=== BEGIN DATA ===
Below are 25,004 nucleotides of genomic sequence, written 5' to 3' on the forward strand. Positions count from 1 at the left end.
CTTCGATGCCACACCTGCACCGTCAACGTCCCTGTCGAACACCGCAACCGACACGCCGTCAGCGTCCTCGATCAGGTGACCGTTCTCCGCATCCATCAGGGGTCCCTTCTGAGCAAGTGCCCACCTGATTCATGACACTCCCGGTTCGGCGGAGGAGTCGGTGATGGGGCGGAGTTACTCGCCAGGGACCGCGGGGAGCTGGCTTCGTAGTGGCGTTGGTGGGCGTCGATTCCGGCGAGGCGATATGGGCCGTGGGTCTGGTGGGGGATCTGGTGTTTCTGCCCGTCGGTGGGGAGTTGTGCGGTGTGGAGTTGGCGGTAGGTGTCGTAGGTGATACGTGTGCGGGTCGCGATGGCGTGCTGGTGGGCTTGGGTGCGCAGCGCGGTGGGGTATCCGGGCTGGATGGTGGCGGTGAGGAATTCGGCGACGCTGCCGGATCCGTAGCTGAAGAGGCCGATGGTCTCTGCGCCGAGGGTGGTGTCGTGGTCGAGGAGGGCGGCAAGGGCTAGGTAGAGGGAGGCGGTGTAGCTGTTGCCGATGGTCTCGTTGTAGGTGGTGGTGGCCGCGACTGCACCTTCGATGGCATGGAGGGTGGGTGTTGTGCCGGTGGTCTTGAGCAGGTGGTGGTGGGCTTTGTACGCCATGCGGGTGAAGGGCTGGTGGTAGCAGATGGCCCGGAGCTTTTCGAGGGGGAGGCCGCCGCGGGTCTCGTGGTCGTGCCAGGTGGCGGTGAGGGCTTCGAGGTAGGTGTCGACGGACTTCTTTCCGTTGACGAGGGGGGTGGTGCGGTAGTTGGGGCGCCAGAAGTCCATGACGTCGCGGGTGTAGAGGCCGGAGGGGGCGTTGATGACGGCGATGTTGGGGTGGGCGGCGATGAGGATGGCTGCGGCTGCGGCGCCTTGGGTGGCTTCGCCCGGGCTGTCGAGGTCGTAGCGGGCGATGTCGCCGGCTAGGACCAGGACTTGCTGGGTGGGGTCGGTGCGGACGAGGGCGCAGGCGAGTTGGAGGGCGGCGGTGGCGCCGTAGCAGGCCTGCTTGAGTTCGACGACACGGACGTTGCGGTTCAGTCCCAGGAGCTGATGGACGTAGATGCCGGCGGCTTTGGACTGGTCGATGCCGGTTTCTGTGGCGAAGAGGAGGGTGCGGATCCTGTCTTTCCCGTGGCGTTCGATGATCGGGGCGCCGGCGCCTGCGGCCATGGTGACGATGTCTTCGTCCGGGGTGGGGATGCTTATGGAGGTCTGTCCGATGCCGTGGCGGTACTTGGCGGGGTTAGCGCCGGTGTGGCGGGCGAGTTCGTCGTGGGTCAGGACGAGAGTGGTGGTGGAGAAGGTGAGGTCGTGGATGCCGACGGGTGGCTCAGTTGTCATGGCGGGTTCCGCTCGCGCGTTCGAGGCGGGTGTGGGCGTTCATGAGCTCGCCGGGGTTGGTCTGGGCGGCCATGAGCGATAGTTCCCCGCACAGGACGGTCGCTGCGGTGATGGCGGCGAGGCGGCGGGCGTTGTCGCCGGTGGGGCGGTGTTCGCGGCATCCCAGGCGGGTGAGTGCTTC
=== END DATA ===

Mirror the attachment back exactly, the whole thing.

Below are 25,004 nucleotides of genomic sequence, written 5' to 3' on the forward strand. Positions count from 1 at the left end.
CTTCGATGCCACACCTGCACCGTCAACGTCCCTGTCGAACACCGCAACCGACACGCCGTCAGCGTCCTCGATCAGGTGACCGTTCTCCGCATCCATCAGGGGTCCCTTCTGAGCAAGTGCCCACCTGATTCATGACACTCCCGGTTCGGCGGAGGAGTCGGTGATGGGGCGGAGTTACTCGCCAGGGACCGCGGGGAGCTGGCTTCGTAGTGGCGTTGGTGGGCGTCGATTCCGGCGAGGCGATATGGGCCGTGGGTCTGGTGGGGGATCTGGTGTTTCTGCCCGTCGGTGGGGAGTTGTGCGGTGTGGAGTTGGCGGTAGGTGTCGTAGGTGATACGTGTGCGGGTCGCGATGGCGTGCTGGTGGGCTTGGGTGCGCAGCGCGGTGGGGTATCCGGGCTGGATGGTGGCGGTGAGGAATTCGGCGACGCTGCCGGATCCGTAGCTGAAGAGGCCGATGGTCTCTGCGCCGAGGGTGGTGTCGTGGTCGAGGAGGGCGGCAAGGGCTAGGTAGAGGGAGGCGGTGTAGCTGTTGCCGATGGTCTCGTTGTAGGTGGTGGTGGCCGCGACTGCACCTTCGATGGCATGGAGGGTGGGTGTTGTGCCGGTGGTCTTGAGCAGGTGGTGGTGGGCTTTGTACGCCATGCGGGTGAAGGGCTGGTGGTAGCAGATGGCCCGGAGCTTTTCGAGGGGGAGGCCGCCGCGGGTCTCGTGGTCGTGCCAGGTGGCGGTGAGGGCTTCGAGGTAGGTGTCGACGGACTTCTTTCCGTTGACGAGGGGGGTGGTGCGGTAGTTGGGGCGCCAGAAGTCCATGACGTCGCGGGTGTAGAGGCCGGAGGGGGCGTTGATGACGGCGATGTTGGGGTGGGCGGCGATGAGGATGGCTGCGGCTGCGGCGCCTTGGGTGGCTTCGCCCGGGCTGTCGAGGTCGTAGCGGGCGATGTCGCCGGCTAGGACCAGGACTTGCTGGGTGGGGTCGGTGCGGACGAGGGCGCAGGCGAGTTGGAGGGCGGCGGTGGCGCCGTAGCAGGCCTGCTTGAGTTCGACGACACGGACGTTGCGGTTCAGTCCCAGGAGCTGATGGACGTAGATGCCGGCGGCTTTGGACTGGTCGATGCCGGTTTCTGTGGCGAAGAGGAGGGTGCGGATCCTGTCTTTCCCGTGGCGTTCGATGATCGGGGCGCCGGCGCCTGCGGCCATGGTGACGATGTCTTCGTCCGGGGTGGGGATGCTTATGGAGGTCTGTCCGATGCCGTGGCGGTACTTGGCGGGGTTAGCGCCGGTGTGGCGGGCGAGTTCGTCGTGGGTCAGGACGAGAGTGGTGGTGGAGAAGGTGAGGTCGTGGATGCCGACGGGTGGCTCAGTTGTCATGGCGGGTTCCGCTCGCGCGTTCGAGGCGGGTGTGGGCGTTCATGAGCTCGCCGGGGTTGGTCTGGGCGGCCATGAGCGATAGTTCCCCGCACAGGACGGTCGCTGCGGTGATGGCGGCGAGGCGGCGGGCGTTGTCGCCGGTGGGGCGGTGTTCGCGGCATCCCAGGCGGGTGAGTGCTTC